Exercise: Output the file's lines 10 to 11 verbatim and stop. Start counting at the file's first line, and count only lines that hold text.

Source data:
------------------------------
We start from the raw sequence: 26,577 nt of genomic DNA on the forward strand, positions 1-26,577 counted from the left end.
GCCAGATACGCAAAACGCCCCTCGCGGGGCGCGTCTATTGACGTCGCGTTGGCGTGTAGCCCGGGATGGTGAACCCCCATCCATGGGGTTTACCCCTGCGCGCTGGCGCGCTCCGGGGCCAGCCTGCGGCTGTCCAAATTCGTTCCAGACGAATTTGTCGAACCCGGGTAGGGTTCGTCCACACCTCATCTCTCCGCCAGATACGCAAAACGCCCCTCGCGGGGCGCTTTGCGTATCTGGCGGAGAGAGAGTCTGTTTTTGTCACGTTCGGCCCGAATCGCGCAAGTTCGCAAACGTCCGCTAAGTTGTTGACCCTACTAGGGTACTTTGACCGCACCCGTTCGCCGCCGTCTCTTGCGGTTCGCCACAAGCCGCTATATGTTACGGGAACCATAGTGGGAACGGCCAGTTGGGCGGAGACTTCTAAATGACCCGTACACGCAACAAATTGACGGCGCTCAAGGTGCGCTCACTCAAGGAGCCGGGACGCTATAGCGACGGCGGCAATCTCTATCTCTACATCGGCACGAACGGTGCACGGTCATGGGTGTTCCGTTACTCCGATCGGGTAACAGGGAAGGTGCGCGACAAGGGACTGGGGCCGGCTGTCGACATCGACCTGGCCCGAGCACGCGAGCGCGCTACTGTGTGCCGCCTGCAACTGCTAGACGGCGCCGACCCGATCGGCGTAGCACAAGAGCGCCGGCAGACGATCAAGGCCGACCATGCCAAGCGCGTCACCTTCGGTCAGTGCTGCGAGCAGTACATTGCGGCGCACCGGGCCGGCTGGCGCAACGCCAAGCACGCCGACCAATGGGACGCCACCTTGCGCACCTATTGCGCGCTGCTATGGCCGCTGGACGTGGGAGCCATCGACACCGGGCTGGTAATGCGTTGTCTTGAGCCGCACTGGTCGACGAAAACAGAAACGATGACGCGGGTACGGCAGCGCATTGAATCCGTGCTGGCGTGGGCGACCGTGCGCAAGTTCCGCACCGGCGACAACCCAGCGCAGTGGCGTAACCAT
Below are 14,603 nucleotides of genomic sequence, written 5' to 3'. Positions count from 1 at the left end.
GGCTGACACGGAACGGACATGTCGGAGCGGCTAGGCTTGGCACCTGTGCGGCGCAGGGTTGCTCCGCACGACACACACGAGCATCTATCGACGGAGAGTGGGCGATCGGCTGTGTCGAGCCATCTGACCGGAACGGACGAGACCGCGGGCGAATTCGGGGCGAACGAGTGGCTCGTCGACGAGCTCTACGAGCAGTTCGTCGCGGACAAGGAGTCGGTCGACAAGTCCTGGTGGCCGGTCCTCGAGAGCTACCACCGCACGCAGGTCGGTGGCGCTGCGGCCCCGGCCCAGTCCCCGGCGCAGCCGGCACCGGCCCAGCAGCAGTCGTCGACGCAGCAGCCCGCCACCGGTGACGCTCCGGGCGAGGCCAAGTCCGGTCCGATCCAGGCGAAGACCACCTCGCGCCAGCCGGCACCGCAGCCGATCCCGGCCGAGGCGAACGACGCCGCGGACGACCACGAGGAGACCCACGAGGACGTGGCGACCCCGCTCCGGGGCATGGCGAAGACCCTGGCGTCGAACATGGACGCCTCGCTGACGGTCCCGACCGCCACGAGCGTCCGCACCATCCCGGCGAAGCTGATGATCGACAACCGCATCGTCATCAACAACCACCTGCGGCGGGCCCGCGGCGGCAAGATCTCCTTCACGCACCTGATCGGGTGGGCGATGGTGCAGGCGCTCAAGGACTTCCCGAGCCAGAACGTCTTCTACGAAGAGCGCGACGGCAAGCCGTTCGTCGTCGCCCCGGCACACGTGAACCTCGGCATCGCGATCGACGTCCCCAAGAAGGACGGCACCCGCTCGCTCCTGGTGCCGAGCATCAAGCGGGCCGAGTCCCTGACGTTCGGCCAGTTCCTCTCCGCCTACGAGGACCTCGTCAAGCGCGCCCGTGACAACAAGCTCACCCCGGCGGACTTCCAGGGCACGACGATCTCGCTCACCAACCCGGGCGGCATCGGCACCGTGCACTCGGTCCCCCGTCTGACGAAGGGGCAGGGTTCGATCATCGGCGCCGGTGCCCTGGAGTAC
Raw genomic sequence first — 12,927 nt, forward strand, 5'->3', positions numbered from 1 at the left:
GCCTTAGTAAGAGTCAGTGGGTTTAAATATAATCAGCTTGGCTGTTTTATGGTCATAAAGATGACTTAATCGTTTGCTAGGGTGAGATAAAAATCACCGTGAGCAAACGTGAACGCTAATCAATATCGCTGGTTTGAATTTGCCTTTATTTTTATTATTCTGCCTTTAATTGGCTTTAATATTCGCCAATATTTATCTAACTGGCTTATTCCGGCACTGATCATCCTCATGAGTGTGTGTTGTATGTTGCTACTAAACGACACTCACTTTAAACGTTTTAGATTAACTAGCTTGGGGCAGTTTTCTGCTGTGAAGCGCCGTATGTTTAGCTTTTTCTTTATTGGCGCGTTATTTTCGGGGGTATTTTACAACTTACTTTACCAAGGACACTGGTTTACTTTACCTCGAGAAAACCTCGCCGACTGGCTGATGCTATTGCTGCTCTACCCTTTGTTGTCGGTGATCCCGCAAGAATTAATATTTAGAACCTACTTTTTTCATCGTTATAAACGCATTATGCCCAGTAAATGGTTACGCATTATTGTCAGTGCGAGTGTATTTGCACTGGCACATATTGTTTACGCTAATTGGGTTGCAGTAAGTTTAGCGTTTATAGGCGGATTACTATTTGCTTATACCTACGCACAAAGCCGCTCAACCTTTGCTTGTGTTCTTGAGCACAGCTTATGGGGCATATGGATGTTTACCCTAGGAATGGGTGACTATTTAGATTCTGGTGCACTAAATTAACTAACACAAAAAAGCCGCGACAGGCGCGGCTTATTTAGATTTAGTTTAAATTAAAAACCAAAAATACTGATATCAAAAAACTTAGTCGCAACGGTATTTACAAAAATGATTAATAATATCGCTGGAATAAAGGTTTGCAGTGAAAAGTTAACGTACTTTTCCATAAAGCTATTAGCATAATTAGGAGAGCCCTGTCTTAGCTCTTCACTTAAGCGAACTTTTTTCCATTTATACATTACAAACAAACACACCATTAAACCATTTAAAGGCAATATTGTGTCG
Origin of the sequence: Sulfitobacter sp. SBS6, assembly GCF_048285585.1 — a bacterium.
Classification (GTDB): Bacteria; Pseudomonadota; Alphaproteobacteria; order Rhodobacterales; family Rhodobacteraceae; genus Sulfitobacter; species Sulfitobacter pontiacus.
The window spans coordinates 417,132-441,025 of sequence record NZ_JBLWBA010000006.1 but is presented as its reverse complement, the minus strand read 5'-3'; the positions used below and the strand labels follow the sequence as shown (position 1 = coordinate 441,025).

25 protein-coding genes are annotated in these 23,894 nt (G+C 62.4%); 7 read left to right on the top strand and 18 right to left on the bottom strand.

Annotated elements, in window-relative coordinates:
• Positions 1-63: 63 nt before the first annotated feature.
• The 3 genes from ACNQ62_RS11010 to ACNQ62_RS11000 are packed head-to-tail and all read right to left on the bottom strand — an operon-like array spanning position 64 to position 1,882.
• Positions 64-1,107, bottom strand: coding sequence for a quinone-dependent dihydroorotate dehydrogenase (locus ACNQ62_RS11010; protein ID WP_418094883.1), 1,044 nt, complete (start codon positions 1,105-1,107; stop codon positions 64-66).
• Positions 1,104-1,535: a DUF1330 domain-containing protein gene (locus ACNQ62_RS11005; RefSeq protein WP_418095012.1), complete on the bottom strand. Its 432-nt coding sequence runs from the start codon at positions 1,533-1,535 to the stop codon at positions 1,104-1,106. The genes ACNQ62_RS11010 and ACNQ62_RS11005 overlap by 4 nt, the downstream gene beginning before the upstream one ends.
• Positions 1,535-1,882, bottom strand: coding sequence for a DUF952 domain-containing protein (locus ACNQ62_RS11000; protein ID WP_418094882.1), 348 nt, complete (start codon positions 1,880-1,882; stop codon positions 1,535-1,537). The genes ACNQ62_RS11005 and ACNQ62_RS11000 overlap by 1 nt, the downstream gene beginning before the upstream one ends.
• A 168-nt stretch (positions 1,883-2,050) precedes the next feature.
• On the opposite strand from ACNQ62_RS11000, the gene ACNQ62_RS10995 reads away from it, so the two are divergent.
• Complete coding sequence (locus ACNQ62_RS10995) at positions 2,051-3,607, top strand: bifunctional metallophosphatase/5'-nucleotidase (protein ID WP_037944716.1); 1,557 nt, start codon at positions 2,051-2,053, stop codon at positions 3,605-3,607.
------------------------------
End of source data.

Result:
25 protein-coding genes are annotated in these 23,894 nt (G+C 62.4%); 7 read left to right on the top strand and 18 right to left on the bottom strand.

Annotated elements, in window-relative coordinates: